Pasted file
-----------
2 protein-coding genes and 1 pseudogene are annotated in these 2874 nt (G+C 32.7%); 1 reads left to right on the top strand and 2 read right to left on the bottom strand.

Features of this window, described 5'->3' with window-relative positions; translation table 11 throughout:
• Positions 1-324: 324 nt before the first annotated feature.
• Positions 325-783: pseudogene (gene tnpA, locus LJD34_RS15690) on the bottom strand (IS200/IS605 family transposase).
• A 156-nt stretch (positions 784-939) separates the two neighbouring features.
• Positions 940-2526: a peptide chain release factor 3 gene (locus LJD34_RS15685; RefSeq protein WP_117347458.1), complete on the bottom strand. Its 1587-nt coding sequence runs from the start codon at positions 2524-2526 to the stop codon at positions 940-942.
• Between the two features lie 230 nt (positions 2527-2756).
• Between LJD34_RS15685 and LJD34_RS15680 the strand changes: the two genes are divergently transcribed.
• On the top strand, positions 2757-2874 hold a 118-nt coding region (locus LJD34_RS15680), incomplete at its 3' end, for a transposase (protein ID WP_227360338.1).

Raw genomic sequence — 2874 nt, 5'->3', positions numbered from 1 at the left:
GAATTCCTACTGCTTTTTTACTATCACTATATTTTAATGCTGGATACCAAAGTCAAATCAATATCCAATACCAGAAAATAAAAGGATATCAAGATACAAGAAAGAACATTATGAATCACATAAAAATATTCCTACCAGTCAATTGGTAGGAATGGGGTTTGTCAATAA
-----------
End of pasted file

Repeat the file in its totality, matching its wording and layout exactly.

2 protein-coding genes and 1 pseudogene are annotated in these 2874 nt (G+C 32.7%); 1 reads left to right on the top strand and 2 read right to left on the bottom strand.

Features of this window, described 5'->3' with window-relative positions; translation table 11 throughout:
• Positions 1-324: 324 nt before the first annotated feature.
• Positions 325-783: pseudogene (gene tnpA, locus LJD34_RS15690) on the bottom strand (IS200/IS605 family transposase).
• A 156-nt stretch (positions 784-939) separates the two neighbouring features.
• Positions 940-2526: a peptide chain release factor 3 gene (locus LJD34_RS15685; RefSeq protein WP_117347458.1), complete on the bottom strand. Its 1587-nt coding sequence runs from the start codon at positions 2524-2526 to the stop codon at positions 940-942.
• Between the two features lie 230 nt (positions 2527-2756).
• Between LJD34_RS15685 and LJD34_RS15680 the strand changes: the two genes are divergently transcribed.
• On the top strand, positions 2757-2874 hold a 118-nt coding region (locus LJD34_RS15680), incomplete at its 3' end, for a transposase (protein ID WP_227360338.1).

Raw genomic sequence — 2874 nt, 5'->3', positions numbered from 1 at the left:
GAATTCCTACTGCTTTTTTACTATCACTATATTTTAATGCTGGATACCAAAGTCAAATCAATATCCAATACCAGAAAATAAAAGGATATCAAGATACAAGAAAGAACATTATGAATCACATAAAAATATTCCTACCAGTCAATTGGTAGGAATGGGGTTTGTCAATAA